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Washington Gets Game Face On for USA-Germany Match

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June 26 (Bloomberg) -- Washington had its game face on for the World Cup match between teams USA and Germany.

The U.S. House of Representatives tried, yet failed, to wrap up its work by noon today, the start of a week-long recess -- more strategically, in time for the start of the soccer match. Members started streaming out of the chamber at 12:18 p.m. Washington time, 18 minutes into the game in Brazil.

President Barack Obama, airborne for a town-hall appearance in Minneapolis, carved out game-viewing time aboard Air Force One to watch the U.S. hold Germany to one goal and advance to the next round of the 2014 World Cup.

The commander-in-chief ditched the policy manuals and briefing books to watch on the flat-screen in the conference room of the presidential aircraft as he made a two-hour and 10-minute flight from Washington.

Photographers caught pictures of Obama with senior advisers Valerie Jarrett, Dan Pfeiffer and others watching amid bowls of snacks and soft drinks.

Presidents are at risk of missing significant televised events when they’re in the air, spokesman Josh Earnest said, yet Air Force One has ESPN. “If you’re the president of the United States, it gives you a better opportunity to spend some time in front of the television,” Earnest said.

Vice President Joe Biden was watching in Washington.

Time Out

U.S. coach Jurgen Klinsmann effectively wrote those in the nation’s capital a get-out-of-work excuse note today, and Congress took him up on it. Capitol press conferences started no later than 11:30 a.m. Washington time. The Senate moved up a vote on a judicial confirmation to 11:45 a.m. from noon.

As the House tried to get out by noon, concerns about missing the game’s start set off grumbles in many offices where staff already had written press releases hailing or criticizing a vote on an energy bill to which almost no one was paying attention. The voting finished, the House recessed.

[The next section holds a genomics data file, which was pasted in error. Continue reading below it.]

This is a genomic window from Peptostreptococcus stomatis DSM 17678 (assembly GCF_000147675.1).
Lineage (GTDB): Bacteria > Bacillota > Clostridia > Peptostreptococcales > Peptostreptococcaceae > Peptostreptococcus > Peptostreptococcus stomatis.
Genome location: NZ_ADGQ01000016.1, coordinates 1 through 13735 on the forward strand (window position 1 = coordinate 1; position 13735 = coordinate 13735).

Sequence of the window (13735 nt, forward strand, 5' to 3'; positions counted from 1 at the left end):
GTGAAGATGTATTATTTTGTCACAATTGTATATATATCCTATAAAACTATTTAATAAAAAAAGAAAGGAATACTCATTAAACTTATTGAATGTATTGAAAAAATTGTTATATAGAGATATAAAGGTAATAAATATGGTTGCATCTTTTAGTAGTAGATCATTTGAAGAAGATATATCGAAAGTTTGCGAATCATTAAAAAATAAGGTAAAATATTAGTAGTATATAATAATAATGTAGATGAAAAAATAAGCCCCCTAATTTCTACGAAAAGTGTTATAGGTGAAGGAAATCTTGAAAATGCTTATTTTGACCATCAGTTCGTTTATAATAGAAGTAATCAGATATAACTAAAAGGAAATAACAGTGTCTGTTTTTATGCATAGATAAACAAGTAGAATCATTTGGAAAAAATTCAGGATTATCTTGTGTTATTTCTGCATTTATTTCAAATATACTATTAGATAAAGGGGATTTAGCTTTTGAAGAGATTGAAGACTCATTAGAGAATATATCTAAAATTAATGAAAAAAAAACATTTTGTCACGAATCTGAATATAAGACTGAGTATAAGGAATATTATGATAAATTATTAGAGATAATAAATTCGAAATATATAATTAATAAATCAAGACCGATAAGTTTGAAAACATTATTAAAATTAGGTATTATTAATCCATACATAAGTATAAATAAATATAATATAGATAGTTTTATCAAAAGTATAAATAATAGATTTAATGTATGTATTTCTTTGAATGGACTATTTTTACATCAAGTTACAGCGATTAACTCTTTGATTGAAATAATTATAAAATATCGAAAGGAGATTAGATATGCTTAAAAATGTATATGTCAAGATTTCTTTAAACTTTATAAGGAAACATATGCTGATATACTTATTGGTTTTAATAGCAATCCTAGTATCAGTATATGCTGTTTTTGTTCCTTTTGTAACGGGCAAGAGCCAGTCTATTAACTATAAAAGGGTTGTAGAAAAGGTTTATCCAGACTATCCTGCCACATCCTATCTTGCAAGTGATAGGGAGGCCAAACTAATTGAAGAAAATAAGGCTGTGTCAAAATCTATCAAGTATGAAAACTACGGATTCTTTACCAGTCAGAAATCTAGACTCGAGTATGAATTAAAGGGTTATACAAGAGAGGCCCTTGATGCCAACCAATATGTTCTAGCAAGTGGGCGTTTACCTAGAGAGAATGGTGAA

A tie or win against Germany would have advanced the unlikely U.S. contenders to the next round of the 2014 World Cup. Even the 1-0 loss to Germany was survivable, with a concurrent match in which Portugal, which the U.S. team has tied, today defeated Ghana, which the U.S. also had defeated.

TV Ratings

Soccer -- make that futbol -- is growing in popularity in the U.S. and no place more than in Washington, home to more than 100 embassies, the most successful professional team in Major League Soccer and the highest TV ratings of any U.S. city for the 2014 World Cup so far.

In the spirit of bipartisanship, the biggest viewing party for USA-Germany was hosted by the German Embassy in Dupont Circle, in a park a couple miles north of the White House.

Nate Silver’s FiveThirtyEight, which perhaps presciently has advanced its own position to ESPN, had put the U.S. chances of advancing at 75.8 percent.

Obama was en route to Minneapolis for a fundraiser and a “town hall” styled event with invited guests.

The presidential town hall was set to start at 2 p.m., Minneapolis time. That’s 3 p.m. Eastern, plenty of time to finish the game.

As in 2010, the best place to watch the World Cup in the Capito was one floor above the U.S. Senate floor, in the Senate’s Press Gallery. There, flat-screen televisions that usually show senators on the floor were trained on a patch of grass in Recife and the media’s eyes were glued.

Biden Watching

The State Department was showing the USA-Germany match in the Press Briefing Room following today’s daily press briefing.

At the Securities and Exchange Commission, the regulators set up a television in a large conference room for staff to watch. There had also been some concern that the commissioners’ regular closed enforcement meeting would be delayed if the game went long. The conference was set to start at 2 p.m.

Biden was watching from Washington. He was in Brazil for the U.S. debut game -- a 2-1 defeat of Ghana -- and joined the U.S. team in the locker room after the game.

To contact the reporters on this story: Mark Silva in Washington at msilva34@bloomberg.net; Derek Wallbank in Washington at dwallbank@bloomberg.net

To contact the editors responsible for this story: Jodi Schneider at jschneider50@bloomberg.net Steven Komarow, Michael Shepard

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